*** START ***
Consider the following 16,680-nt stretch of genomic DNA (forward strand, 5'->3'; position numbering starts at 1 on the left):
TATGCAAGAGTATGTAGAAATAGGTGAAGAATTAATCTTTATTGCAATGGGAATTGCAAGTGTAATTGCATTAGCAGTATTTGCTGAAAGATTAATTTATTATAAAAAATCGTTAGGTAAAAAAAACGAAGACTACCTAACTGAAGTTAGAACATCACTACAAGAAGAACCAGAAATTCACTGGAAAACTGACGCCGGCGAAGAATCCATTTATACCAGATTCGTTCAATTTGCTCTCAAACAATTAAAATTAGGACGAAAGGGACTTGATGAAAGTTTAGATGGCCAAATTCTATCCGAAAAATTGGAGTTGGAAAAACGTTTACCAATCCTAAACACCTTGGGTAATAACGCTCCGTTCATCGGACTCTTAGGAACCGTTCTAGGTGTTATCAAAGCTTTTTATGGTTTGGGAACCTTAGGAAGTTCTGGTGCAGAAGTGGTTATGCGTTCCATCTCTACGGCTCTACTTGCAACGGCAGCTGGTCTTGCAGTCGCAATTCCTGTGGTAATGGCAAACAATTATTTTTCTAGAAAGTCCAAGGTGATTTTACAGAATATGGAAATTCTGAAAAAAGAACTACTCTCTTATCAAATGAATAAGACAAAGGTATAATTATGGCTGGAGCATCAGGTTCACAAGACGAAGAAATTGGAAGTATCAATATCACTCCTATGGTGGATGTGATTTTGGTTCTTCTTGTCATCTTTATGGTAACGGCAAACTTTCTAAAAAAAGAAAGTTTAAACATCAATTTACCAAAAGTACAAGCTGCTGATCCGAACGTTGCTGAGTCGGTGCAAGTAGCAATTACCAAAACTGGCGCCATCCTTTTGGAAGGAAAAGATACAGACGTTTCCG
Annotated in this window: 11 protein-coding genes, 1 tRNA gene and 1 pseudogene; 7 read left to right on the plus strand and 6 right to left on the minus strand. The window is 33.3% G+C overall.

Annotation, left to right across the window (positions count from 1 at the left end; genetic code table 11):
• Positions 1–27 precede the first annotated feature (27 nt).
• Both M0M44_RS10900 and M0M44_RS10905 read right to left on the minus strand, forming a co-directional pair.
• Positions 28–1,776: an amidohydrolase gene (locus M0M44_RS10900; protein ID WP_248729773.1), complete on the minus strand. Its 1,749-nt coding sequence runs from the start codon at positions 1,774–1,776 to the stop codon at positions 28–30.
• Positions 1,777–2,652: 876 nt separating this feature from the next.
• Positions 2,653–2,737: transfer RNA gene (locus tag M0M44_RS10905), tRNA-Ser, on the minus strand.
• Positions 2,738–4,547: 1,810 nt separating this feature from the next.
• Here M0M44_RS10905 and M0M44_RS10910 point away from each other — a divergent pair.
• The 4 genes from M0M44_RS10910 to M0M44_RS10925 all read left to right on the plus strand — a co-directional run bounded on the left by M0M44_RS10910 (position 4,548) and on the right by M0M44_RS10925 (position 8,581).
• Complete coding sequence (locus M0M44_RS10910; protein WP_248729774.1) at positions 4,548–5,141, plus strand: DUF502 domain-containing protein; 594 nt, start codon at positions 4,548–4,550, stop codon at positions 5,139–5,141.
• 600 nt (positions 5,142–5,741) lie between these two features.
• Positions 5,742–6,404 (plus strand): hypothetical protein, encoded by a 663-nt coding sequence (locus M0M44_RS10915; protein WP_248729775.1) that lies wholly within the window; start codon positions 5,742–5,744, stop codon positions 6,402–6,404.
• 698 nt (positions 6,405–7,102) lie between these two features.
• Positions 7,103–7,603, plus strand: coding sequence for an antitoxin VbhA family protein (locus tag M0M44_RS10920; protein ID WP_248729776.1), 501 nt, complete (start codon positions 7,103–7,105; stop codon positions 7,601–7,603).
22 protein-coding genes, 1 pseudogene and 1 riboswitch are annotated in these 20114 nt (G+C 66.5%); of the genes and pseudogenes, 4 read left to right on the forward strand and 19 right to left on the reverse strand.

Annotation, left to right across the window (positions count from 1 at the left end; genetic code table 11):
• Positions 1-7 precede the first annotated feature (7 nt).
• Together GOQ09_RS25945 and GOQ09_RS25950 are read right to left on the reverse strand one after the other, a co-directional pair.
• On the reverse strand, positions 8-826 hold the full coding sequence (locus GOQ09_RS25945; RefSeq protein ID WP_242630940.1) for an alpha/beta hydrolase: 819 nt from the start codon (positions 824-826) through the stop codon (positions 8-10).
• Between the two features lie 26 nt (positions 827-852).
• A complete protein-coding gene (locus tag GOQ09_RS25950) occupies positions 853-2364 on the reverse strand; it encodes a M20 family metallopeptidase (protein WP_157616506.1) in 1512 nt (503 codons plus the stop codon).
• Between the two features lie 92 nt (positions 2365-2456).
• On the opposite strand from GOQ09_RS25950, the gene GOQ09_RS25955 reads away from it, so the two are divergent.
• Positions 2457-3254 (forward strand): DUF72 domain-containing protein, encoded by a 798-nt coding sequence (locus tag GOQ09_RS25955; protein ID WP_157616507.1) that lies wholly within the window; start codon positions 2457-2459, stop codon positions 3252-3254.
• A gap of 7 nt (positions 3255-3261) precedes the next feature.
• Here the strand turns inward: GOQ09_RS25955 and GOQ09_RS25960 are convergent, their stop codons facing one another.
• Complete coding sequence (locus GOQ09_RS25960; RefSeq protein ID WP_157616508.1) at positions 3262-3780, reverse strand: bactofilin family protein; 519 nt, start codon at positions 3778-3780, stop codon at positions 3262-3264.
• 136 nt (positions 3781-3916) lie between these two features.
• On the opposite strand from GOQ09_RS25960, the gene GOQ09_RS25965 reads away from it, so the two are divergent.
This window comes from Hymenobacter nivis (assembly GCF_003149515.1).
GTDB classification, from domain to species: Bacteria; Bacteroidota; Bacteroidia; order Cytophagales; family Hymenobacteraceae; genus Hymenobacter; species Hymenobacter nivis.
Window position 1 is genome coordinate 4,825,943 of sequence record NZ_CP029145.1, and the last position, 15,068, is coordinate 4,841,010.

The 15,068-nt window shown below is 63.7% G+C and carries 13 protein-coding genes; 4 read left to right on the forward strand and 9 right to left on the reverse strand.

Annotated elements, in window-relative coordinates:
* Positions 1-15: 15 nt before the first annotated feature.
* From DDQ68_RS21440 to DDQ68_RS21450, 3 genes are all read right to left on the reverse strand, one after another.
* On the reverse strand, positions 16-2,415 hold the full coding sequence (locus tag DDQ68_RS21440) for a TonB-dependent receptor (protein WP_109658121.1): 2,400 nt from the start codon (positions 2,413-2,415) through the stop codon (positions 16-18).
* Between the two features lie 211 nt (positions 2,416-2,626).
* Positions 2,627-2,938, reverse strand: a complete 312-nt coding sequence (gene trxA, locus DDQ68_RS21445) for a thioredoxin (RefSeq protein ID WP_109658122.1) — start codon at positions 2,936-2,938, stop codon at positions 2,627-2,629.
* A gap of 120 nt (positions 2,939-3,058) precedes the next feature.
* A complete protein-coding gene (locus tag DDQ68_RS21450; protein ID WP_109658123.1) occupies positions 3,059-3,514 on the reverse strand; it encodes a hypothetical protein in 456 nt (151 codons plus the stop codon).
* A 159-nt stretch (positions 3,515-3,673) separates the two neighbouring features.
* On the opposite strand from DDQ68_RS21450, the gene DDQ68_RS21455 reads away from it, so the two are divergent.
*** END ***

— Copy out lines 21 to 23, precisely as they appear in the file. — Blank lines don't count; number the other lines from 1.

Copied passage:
• Together GOQ09_RS25945 and GOQ09_RS25950 are read right to left on the reverse strand one after the other, a co-directional pair.
• On the reverse strand, positions 8-826 hold the full coding sequence (locus GOQ09_RS25945; RefSeq protein ID WP_242630940.1) for an alpha/beta hydrolase: 819 nt from the start codon (positions 824-826) through the stop codon (positions 8-10).
• Between the two features lie 26 nt (positions 827-852).